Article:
IMF Wants Assurances on Debt Restructuring Before Congo Bailout

(Bloomberg) -- The International Monetary Fund said it wants assurances from the Republic of Congo’s creditors about how the nation’s debt will be restructured before it considers a bailout.

The debt-laden country has been trying to secure a bailout since last year from the IMF, which has asked the government to curb rampant corruption and divulge the assets of high-level officials before providing any support. Oil-producing Congo’s economy has contracted for the past two years and it owes creditors at least 5.31 trillion CFA francs ($9.2 billion).

The IMF repeatedly rescheduled board meetings to discuss the package in recent months, without saying why. It reached an agreement with the government in April on a program to stabilize government finances.

“The arrangement to support Congo’s economic program would be placed on the IMF Executive Board agenda once credible and specific assurances from key creditors on debt restructuring have been established,” the fund said in an emailed response to questions on Friday.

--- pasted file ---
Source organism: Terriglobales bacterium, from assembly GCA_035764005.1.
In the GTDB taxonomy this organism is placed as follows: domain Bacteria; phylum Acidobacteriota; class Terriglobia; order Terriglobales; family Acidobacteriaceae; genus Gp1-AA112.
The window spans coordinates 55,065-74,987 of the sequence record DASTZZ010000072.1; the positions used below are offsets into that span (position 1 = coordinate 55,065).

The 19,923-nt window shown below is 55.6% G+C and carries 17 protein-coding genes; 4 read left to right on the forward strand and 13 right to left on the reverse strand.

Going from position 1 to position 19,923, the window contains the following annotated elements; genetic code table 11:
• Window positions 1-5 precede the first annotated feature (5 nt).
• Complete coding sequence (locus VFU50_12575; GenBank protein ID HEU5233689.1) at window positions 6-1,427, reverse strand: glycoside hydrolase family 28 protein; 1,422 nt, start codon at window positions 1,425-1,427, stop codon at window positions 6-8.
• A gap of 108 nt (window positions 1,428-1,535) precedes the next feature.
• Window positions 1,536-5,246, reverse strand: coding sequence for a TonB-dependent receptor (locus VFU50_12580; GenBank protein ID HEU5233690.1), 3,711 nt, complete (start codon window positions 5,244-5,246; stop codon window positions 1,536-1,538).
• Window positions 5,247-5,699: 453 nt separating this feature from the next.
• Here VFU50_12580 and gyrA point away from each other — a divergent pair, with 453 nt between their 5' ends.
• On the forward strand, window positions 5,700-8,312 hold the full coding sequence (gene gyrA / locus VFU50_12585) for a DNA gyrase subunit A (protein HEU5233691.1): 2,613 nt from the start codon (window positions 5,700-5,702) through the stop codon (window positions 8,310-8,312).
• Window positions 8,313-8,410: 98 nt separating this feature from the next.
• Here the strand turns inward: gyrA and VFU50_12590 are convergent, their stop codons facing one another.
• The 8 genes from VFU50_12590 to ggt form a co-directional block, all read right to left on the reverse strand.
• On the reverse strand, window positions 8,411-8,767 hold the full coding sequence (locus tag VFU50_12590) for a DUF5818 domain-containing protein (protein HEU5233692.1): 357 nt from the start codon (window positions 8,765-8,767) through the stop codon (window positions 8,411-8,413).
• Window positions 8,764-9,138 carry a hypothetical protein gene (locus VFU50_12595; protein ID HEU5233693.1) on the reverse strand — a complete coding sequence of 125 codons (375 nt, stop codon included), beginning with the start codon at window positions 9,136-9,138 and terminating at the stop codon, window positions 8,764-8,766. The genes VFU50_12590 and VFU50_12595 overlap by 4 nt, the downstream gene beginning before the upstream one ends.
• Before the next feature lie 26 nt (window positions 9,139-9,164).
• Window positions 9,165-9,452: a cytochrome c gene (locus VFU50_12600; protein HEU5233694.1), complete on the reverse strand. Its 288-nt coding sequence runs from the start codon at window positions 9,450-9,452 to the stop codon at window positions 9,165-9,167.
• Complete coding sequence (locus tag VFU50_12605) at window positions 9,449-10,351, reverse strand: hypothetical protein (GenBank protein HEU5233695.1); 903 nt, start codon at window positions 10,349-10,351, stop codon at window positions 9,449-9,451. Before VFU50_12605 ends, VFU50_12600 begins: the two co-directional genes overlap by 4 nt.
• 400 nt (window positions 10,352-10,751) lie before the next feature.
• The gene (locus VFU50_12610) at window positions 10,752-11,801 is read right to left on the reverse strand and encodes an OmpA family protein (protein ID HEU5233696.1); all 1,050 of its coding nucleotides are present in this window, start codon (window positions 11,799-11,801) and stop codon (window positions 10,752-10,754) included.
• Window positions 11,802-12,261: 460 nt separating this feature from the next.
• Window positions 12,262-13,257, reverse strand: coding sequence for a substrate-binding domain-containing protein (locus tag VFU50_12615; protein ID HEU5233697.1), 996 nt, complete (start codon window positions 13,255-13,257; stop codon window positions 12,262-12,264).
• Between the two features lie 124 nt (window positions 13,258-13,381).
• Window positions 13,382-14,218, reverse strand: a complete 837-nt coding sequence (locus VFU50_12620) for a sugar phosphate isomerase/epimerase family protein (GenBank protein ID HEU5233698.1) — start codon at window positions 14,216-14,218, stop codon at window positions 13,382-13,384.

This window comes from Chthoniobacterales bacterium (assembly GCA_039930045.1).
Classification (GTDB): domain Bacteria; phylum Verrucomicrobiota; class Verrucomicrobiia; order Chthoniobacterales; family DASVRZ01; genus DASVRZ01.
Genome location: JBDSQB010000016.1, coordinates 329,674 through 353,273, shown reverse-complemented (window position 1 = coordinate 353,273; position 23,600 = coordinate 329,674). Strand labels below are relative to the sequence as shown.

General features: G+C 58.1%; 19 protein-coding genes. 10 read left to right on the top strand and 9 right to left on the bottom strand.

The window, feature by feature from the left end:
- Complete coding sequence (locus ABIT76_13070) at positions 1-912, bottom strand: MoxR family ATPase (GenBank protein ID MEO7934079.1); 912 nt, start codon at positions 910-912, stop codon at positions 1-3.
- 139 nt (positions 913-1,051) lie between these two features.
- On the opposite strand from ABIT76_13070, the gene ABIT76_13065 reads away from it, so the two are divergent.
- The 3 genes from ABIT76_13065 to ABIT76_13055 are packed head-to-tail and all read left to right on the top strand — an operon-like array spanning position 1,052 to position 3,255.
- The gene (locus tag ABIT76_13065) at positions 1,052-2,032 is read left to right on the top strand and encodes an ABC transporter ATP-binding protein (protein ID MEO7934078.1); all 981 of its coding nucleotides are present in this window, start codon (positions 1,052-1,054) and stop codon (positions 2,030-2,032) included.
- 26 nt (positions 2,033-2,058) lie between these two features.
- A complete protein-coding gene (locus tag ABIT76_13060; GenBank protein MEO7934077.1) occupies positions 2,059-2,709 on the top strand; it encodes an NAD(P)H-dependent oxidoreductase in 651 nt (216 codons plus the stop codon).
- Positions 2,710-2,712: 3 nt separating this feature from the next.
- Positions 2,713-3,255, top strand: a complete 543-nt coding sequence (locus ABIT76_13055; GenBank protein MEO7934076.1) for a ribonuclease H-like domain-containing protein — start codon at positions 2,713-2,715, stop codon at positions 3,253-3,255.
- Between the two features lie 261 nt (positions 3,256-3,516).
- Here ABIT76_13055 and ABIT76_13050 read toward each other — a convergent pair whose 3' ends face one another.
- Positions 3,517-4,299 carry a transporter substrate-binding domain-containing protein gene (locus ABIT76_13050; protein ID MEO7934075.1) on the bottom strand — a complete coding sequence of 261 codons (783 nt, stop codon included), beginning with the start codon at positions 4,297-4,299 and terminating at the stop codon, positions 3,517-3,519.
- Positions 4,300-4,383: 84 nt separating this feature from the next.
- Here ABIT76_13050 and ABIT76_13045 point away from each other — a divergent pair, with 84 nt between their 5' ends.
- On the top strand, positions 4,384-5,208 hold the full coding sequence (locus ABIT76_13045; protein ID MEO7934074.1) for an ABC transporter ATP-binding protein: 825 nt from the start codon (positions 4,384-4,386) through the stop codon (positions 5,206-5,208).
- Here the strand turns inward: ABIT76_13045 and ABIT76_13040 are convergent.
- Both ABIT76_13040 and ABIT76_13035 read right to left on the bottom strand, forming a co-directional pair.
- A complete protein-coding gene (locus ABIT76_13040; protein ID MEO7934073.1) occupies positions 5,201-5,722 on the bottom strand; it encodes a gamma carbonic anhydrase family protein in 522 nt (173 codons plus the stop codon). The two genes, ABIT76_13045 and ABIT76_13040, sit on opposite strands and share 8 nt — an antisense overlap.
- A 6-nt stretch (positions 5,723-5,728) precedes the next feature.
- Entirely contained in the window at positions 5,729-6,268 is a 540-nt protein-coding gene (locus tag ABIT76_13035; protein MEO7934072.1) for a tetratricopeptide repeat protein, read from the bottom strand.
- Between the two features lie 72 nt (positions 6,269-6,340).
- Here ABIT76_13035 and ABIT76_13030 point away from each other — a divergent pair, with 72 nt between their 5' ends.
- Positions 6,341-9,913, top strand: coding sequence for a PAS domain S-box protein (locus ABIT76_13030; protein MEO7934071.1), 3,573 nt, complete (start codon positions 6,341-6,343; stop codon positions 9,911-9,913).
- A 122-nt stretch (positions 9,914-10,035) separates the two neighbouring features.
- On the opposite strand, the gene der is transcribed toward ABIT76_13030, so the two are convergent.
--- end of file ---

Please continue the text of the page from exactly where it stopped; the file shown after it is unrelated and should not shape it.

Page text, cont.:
Congo’s debt-to-gross domestic product ratio is about 110 percent, well above the 70 percent threshold allowed by the Economic and Monetary Community of Central Africa, according to a February report by the French Embassy in Congo that cited the Finance Ministry’s Congolese Sinking Fund. Congo is one of six country’s in Cemac.

Congo’s creditors, which include Glencore Plc and Trafigura Beheer NV, are owed 1.2 trillion CFA francs, according to the embassy report, which was published on the Congolese prime minister’s website. The nation’s external debt to China is estimated at 1.6 trillion CFA francs, it said.

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